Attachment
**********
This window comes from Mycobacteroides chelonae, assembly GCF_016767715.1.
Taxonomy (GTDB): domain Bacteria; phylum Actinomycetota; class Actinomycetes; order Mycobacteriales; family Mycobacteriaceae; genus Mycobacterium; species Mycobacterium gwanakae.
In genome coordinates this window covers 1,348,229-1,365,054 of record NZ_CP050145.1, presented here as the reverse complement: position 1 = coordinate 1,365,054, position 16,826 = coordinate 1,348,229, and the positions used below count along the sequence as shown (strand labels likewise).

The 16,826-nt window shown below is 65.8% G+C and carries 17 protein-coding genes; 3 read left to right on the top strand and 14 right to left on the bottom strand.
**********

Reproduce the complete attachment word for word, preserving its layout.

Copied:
This window comes from Mycobacteroides chelonae, assembly GCF_016767715.1.
Taxonomy (GTDB): domain Bacteria; phylum Actinomycetota; class Actinomycetes; order Mycobacteriales; family Mycobacteriaceae; genus Mycobacterium; species Mycobacterium gwanakae.
In genome coordinates this window covers 1,348,229-1,365,054 of record NZ_CP050145.1, presented here as the reverse complement: position 1 = coordinate 1,365,054, position 16,826 = coordinate 1,348,229, and the positions used below count along the sequence as shown (strand labels likewise).

The 16,826-nt window shown below is 65.8% G+C and carries 17 protein-coding genes; 3 read left to right on the top strand and 14 right to left on the bottom strand.